5 17 Gaussian Minimum Shift Keying ( gmsk ) MSK + premodulation Gaussian low pass filter Increases spectral efficiency with sharper cutoff, excellent power efficiency due to constant envelope Used extensively in second generation Digital cellular and cordless telephone applications GSM Digital cellular: bps/Hz DECT cordless telephone: bps/Hz RAM Mobile DataMSK WaveformGMSK Waveform+90 -90 No sudden shifts in phase18 /4-Shifted QPSK Variation on QPSK Restricted carrier phase transition to +/- /4 and +/- 3 /4 Signaling elements selected in turn from two QPSK constellations, each shifted by /4 Maximum phase change is 135 vs. 180 for QPSK, thus maintaining constant envelope ( , amplitude of QPSK signal not constant for short interval during 180 phase changes) Popular in Second Generation Systems North American Digital Cellular (IS-54): bps/Hz Japanese Digital Cellular System: bps/Hz European TETRA System: bps/Hz Japanese Personal Handy Phone (PHP)IQ19 /4-Shifted QPSK Advantages: Two bits per symbol, twice as efficient as gmsk Phase transitions avoid center of diagram, remove some design constraints on amplifier Always a phase change between symbols, leading to self 00 00 01.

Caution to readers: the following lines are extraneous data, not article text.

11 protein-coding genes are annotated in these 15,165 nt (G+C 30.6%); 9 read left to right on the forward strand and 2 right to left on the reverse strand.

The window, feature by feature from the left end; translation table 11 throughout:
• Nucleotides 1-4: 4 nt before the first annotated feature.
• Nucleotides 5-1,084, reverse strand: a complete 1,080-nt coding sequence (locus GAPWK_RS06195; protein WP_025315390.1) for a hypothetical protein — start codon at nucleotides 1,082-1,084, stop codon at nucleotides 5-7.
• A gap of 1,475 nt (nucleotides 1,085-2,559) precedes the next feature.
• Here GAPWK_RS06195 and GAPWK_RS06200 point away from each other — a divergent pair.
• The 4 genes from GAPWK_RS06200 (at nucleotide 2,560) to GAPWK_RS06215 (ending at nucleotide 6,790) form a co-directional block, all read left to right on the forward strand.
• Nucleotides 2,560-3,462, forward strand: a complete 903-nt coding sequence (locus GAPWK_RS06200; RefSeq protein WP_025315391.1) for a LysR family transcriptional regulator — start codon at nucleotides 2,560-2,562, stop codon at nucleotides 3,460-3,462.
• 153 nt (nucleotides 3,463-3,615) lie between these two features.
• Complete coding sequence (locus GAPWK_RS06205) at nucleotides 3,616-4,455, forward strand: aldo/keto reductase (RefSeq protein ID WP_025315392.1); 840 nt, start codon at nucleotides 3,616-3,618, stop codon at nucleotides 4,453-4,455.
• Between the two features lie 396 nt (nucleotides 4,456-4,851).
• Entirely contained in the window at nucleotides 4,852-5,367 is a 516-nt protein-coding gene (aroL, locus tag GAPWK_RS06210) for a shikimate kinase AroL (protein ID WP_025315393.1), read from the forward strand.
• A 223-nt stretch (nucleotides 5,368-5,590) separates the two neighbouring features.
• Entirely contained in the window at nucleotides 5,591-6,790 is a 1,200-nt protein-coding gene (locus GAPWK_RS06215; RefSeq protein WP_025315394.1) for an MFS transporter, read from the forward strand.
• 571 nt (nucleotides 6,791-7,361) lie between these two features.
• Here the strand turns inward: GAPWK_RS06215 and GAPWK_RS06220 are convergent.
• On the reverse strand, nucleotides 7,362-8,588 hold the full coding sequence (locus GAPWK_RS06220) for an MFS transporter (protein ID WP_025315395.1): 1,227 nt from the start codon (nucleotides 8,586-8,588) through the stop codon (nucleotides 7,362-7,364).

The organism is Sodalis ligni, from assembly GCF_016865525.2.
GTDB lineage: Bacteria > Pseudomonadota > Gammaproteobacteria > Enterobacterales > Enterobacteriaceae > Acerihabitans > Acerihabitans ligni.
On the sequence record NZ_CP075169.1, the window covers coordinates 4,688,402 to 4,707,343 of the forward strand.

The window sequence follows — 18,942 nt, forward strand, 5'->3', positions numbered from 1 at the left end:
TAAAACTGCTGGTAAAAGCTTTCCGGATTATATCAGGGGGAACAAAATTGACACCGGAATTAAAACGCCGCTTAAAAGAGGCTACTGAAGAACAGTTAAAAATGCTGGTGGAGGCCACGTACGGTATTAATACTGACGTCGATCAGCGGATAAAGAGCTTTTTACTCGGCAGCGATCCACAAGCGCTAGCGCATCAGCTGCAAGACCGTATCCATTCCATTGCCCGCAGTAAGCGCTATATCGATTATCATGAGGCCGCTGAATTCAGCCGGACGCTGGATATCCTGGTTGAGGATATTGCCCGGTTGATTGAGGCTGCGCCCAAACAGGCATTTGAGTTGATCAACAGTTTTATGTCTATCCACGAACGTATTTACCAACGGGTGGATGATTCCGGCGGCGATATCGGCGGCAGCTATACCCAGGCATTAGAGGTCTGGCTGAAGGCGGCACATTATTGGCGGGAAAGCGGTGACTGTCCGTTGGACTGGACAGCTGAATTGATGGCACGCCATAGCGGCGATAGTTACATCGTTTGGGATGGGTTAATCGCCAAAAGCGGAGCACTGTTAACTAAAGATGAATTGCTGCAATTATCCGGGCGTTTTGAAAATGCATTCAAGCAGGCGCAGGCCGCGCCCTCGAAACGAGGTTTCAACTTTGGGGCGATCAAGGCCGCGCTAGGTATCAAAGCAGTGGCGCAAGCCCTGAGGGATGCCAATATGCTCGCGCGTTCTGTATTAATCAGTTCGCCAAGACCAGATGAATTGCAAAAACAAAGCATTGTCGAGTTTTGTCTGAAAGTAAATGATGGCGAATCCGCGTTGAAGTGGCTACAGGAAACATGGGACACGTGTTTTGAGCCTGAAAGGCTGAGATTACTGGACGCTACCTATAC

6 00011110 Data00011011 Phase Change45 135 -45 -135 20 Quadrature Amplitude Modulation Quadrature Amplitude Modulation (QAM) Amplitude Modulation on both quadrature carriers 2n discrete levels, n = 2 same as QPSK Extensive use in Digital microwave radio linksIQ16 Level QAM